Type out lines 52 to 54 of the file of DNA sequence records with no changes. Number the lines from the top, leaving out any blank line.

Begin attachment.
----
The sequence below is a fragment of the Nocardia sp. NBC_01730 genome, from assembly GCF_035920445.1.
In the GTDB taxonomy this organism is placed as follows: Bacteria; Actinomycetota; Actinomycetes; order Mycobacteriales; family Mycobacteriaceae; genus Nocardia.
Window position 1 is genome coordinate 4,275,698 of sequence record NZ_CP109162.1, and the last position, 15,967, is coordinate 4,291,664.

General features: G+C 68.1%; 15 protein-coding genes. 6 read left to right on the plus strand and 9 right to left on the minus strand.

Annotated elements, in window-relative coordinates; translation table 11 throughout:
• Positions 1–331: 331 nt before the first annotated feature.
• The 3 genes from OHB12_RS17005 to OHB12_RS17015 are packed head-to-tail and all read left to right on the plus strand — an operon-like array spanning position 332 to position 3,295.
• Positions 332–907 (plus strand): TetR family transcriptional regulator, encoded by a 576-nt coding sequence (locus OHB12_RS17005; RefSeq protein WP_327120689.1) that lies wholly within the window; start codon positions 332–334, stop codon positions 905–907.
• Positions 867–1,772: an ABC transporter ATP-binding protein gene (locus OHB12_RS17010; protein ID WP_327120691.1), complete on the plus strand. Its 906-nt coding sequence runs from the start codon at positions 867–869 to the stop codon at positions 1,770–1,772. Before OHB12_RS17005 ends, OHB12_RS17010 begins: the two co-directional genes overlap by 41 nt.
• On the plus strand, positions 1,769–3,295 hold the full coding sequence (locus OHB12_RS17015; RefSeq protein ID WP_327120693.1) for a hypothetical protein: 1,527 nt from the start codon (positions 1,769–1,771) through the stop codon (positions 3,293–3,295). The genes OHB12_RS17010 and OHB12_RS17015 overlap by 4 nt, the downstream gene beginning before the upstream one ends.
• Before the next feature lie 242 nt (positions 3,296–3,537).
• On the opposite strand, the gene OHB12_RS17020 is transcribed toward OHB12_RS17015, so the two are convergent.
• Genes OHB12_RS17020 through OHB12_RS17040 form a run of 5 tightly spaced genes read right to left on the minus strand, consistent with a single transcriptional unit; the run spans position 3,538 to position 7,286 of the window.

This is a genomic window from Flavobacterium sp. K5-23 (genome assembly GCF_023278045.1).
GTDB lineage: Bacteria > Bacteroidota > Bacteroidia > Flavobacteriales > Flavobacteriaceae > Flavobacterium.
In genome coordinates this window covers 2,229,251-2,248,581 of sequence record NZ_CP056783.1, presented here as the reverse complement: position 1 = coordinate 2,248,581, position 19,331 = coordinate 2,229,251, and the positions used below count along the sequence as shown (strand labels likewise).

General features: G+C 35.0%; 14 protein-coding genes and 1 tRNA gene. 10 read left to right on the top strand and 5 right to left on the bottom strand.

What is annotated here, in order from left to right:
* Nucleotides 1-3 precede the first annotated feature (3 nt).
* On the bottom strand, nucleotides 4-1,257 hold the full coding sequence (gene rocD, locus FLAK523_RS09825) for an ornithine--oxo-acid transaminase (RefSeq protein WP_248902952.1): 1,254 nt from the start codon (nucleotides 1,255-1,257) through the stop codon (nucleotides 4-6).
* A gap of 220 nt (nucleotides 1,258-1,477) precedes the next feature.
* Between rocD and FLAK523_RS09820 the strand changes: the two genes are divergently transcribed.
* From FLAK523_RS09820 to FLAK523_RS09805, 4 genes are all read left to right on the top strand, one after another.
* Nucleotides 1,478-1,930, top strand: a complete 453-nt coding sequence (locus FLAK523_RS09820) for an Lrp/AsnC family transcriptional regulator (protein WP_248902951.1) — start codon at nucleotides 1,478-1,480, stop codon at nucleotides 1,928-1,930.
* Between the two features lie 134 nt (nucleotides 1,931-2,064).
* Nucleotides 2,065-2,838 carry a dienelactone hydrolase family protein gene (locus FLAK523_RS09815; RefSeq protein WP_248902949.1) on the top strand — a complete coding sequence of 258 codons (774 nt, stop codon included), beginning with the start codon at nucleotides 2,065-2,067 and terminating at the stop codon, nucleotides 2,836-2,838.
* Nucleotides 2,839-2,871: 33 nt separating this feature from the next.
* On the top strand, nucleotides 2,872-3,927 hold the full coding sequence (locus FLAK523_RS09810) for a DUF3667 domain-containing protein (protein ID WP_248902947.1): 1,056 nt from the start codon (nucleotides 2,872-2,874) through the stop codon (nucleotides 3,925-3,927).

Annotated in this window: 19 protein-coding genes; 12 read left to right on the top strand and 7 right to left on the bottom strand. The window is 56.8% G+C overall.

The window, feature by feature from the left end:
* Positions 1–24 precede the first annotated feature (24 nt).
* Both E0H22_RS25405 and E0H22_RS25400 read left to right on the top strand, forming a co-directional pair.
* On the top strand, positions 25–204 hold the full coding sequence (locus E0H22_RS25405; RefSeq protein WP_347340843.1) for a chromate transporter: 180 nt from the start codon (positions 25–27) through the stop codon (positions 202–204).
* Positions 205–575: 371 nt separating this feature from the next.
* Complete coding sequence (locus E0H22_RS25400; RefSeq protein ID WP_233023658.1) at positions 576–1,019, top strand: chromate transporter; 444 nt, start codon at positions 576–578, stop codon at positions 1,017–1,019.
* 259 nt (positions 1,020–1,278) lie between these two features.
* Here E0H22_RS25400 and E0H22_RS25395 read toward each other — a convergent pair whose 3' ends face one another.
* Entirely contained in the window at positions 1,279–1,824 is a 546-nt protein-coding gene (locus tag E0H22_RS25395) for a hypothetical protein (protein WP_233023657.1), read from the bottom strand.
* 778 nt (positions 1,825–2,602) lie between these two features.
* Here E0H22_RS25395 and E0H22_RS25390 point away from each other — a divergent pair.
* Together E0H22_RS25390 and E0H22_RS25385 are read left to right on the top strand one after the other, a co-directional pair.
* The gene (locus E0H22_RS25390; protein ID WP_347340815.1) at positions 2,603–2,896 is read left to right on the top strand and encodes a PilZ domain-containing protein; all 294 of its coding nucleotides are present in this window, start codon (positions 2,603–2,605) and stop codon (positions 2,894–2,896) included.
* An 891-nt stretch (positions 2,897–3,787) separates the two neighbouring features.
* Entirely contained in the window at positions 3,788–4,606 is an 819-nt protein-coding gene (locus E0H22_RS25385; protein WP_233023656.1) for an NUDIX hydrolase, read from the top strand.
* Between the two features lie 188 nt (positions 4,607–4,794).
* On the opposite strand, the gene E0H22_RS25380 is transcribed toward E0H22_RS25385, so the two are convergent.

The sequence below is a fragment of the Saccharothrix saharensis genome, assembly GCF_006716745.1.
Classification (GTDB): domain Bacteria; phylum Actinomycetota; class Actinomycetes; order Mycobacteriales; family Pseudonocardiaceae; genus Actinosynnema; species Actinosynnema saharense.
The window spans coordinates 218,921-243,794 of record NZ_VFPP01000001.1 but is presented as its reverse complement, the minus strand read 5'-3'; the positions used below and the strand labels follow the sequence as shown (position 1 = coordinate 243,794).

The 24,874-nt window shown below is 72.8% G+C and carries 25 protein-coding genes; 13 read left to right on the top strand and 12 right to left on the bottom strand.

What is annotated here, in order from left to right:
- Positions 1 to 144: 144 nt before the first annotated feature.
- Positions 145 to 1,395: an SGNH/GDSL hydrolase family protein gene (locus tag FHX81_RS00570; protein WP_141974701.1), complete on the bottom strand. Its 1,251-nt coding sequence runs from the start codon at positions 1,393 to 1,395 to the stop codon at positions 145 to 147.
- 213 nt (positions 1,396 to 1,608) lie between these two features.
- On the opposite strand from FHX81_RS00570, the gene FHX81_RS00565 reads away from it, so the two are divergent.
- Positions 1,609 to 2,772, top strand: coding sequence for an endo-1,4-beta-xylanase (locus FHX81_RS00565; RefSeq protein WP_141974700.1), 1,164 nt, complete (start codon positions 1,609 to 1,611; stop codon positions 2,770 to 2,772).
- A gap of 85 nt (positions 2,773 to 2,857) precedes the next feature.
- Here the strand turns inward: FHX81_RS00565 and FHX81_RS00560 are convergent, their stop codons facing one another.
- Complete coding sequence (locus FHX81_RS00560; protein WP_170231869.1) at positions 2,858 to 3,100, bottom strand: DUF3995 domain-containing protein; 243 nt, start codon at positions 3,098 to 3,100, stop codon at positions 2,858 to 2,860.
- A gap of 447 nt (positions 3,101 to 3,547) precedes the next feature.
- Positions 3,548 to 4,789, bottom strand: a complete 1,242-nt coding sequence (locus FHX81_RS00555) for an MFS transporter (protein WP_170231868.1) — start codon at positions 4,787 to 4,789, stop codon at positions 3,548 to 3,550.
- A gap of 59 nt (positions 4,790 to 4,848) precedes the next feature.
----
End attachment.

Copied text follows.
- Positions 1 to 144: 144 nt before the first annotated feature.
- Positions 145 to 1,395: an SGNH/GDSL hydrolase family protein gene (locus tag FHX81_RS00570; protein WP_141974701.1), complete on the bottom strand. Its 1,251-nt coding sequence runs from the start codon at positions 1,393 to 1,395 to the stop codon at positions 145 to 147.
- 213 nt (positions 1,396 to 1,608) lie between these two features.